Washington gun bill includes annual home inspections

Police home inspection

Photo credit LA Times

December’s tragic shooting at Sandy Hook Elementary School has prompted lawmakers across the country to propose stringent gun laws. Washington state legislators now say maybe they’ve gone too far.

Washington’s SB 5737 – 2013-14, introduced Feb.13 by three Seattle Democrats, like many similar bills, includes an outright assault weapons ban. Individuals already possessing an assault weapon are “allowed” to retain them, but with the proviso that the owners submit themselves to annual police home inspections.

“They always say, we’ll never go house to house to take your guns away,” Lance Palmer, a Seattle trial lawyer and self-described liberal, told The Seattle Times. “But then you see this, and you have to wonder.”

The pertinent language reads:

“In order to continue to possess an assault weapon that was legally possessed on the effective date of this section, the person possessing shall … safely and securely store the assault weapon. The sheriff of the county may, no more than once per year, conduct an inspection to ensure compliance with this subsection.”

The Fourth Amendment to the U.S. Constitution prohibits unreasonable searches, and the Supreme Court has long held that warrantless searches are per se unreasonable absent exigent circumstances giving probable cause. Apparently, whoever drafted the bill believes that possession of a firearm is, in and of itself, probable cause to conduct such a search.

“I’m a liberal Democrat — I’ve voted for only one Republican in my life,” Palmer told The Times. “But now I understand why my right-wing opponents worry about having to fight a government takeover.”

He added: “It’s exactly this sort of thing that drives people into the arms of the NRA.”

As it turns out, two of the bill’s sponsors — Sens. Ed Murray and Adam Kline — took a cue from their congressional brethren and didn’t bother reading the bill before signing on to it.

“I made a mistake,” Kline told The Times. “I frankly should have vetted this more closely.”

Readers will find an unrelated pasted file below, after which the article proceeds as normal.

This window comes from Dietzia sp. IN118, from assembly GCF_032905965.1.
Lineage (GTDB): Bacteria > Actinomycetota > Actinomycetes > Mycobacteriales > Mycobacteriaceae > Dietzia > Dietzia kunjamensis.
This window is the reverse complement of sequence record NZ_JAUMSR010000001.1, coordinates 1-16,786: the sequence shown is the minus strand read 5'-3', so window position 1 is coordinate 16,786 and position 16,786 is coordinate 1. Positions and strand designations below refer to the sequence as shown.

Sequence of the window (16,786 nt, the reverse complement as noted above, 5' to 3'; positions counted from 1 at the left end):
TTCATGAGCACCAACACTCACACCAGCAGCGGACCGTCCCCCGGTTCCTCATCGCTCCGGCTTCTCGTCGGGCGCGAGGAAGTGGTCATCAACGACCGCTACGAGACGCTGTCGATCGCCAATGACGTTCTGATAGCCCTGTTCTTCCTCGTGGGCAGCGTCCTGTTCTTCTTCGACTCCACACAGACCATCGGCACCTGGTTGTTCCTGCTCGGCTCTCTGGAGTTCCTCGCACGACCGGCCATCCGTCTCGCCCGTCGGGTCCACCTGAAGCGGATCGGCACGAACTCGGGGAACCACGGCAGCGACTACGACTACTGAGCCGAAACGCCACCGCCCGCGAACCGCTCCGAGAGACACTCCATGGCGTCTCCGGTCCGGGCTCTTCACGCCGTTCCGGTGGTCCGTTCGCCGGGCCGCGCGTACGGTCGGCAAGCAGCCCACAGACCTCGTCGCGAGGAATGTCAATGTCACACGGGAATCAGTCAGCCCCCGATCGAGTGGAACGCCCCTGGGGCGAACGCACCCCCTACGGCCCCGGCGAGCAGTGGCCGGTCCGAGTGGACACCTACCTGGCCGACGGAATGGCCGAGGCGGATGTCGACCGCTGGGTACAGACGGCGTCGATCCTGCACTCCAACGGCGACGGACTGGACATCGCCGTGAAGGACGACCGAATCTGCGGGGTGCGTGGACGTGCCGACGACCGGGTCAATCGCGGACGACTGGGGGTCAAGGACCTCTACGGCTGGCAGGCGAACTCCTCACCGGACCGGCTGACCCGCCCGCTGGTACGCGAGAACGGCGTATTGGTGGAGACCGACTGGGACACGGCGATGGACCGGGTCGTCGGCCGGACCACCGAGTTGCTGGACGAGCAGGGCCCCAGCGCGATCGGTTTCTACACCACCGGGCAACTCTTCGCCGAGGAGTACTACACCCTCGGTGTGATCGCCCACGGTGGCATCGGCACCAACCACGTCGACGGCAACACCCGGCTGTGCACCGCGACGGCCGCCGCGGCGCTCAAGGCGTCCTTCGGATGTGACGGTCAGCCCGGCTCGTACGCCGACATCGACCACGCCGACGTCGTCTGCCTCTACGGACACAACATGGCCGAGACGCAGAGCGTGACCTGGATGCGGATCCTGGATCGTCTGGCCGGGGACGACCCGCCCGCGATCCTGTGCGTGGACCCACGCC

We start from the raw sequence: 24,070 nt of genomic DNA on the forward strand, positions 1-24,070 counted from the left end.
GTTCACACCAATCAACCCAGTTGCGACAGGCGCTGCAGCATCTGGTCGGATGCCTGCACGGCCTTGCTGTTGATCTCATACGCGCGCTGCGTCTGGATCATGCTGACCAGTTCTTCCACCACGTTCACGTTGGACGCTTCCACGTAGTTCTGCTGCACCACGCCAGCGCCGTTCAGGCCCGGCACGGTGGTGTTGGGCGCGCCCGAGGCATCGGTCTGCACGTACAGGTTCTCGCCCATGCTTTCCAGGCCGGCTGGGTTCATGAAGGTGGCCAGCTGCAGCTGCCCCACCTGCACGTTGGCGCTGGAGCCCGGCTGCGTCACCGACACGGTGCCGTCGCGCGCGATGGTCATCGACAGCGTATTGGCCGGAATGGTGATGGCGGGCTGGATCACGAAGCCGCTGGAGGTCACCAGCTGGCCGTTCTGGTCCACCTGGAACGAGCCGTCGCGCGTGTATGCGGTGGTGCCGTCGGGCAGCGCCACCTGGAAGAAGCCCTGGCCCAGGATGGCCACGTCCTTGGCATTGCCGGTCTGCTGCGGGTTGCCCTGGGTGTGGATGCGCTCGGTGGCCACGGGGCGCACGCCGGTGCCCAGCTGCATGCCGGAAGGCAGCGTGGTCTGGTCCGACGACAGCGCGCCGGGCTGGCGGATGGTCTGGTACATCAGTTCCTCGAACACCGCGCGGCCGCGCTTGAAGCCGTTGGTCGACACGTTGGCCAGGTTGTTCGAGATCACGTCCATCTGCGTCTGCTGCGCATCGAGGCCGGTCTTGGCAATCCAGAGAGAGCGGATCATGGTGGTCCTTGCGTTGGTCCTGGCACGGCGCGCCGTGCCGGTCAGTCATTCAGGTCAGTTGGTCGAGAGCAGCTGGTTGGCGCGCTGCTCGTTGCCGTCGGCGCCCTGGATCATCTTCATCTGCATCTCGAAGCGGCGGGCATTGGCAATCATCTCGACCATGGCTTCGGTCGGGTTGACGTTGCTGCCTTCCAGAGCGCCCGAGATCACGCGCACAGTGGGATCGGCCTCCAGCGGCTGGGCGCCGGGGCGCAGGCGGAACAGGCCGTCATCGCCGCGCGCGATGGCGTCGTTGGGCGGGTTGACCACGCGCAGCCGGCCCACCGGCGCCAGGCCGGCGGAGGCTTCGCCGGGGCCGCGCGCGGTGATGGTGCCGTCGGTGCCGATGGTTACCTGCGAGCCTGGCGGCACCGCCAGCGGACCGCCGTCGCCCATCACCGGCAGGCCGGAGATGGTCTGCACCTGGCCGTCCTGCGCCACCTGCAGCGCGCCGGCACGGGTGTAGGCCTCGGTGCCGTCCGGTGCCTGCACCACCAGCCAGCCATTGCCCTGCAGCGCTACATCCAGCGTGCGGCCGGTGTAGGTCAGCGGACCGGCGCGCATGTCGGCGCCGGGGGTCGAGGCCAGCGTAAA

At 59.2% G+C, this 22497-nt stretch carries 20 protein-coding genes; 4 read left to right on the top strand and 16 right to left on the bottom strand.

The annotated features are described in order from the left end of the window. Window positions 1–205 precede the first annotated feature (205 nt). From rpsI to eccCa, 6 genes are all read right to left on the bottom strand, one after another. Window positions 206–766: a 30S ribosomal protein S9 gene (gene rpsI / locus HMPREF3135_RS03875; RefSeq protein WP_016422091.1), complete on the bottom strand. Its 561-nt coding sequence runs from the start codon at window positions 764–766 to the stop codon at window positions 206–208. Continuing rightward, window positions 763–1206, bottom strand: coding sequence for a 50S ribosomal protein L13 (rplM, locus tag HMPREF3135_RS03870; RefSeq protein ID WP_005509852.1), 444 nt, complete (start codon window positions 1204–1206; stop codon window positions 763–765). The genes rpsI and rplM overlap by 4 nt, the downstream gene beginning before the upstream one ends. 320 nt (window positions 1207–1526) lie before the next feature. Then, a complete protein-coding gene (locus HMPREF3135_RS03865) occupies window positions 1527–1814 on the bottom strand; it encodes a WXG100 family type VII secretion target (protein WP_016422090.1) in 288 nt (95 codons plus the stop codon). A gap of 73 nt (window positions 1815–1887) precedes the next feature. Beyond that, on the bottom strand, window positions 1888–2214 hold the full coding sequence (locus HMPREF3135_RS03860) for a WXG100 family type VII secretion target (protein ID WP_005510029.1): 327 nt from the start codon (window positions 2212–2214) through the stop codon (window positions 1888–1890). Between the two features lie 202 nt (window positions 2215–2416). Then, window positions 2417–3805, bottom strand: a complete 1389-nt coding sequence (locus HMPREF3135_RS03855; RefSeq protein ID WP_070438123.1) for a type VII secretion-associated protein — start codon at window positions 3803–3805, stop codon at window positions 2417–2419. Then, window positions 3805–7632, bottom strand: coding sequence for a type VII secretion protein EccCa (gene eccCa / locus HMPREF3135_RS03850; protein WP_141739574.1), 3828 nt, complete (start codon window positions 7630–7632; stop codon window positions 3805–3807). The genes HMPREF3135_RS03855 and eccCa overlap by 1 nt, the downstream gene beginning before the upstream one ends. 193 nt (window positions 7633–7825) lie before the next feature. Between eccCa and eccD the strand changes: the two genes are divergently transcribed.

“I have to admit that shouldn’t be in there,” Murray said, agreeing that it’s more than likely unconstitutional. Astonishingly, Murray is the bill’s prime sponsor.

The last time government authorities routinely conducted warrantless home searches on this continent, the people responded with a revolution.

Read more at The Seattle Times.

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Comments

41 thoughts on “Washington gun bill includes annual home inspections

  1. Taxpayer says:

    I think we should search the homes of the non-licensed. If guns were found,They would be the criminals.

  2. AMK says:

    You're thinking of an "Assault Rifle" (Automatic or Burst Capable). An Assault Weapon (Semi-Automatic) is the term that was used from 1994-2004 weapons ban, describing the AR-15 (class of weapons). The M16 is an Assault Rifle and an Assault Weapon. The AR 15 "was" an Assault Weapon (or Military Style weapon in the current vernacular), until the term is redefined.

    The terms sounds very similar and are often confused, by politicians, the media, and even the layman.

    Politicians are now looking to ban "Assault Weapons" or Semi-Automatic Military Style Weapons. Depending on who you talk to, this ranges from any semi-automatic magazine fed firearm (which is all pistols, and most rifles) to cosmetically similar rifles which "look like" those used by those in various militaries.

    The major argument is that "no one needs a Military Style Weapon" or "they aren't used for hunting." The first argument was settled in the 1934 Supreme Court case which establishes that as long as a firearm can be used for military or militia service it cannot be banned. The second argument is round or ammunition based. The primary ammunition of the AR platforms are the .223 and the .308. The .308 is used for deer. The .223 is used for coyote and other small varmint.

  3. AMK says:

    It was removed as soon as the senators realized it was there.

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